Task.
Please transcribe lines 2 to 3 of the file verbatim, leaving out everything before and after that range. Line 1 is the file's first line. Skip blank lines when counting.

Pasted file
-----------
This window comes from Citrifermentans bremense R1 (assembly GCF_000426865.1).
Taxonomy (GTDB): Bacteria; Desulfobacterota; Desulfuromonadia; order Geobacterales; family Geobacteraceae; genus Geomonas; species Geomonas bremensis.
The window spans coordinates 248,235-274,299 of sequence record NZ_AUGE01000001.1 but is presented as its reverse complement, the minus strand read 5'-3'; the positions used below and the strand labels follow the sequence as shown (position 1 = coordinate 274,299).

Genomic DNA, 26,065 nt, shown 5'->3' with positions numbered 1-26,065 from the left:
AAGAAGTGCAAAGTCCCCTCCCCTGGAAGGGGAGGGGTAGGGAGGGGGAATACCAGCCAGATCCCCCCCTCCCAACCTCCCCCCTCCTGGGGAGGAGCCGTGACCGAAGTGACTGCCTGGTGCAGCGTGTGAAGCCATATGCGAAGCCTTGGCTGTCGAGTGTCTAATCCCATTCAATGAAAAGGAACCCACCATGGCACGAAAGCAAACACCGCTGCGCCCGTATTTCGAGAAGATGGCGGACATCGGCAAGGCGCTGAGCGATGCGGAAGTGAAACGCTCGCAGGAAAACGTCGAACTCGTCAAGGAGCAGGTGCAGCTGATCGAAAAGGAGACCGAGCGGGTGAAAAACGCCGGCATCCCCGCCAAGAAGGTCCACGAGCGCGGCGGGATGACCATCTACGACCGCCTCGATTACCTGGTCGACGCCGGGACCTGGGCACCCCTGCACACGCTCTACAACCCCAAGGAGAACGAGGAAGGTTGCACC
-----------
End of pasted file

Taxonomy (GTDB): Bacteria; Desulfobacterota; Desulfuromonadia; order Geobacterales; family Geobacteraceae; genus Geomonas; species Geomonas bremensis.
The window spans coordinates 248,235-274,299 of sequence record NZ_AUGE01000001.1 but is presented as its reverse complement, the minus strand read 5'-3'; the positions used below and the strand labels follow the sequence as shown (position 1 = coordinate 274,299).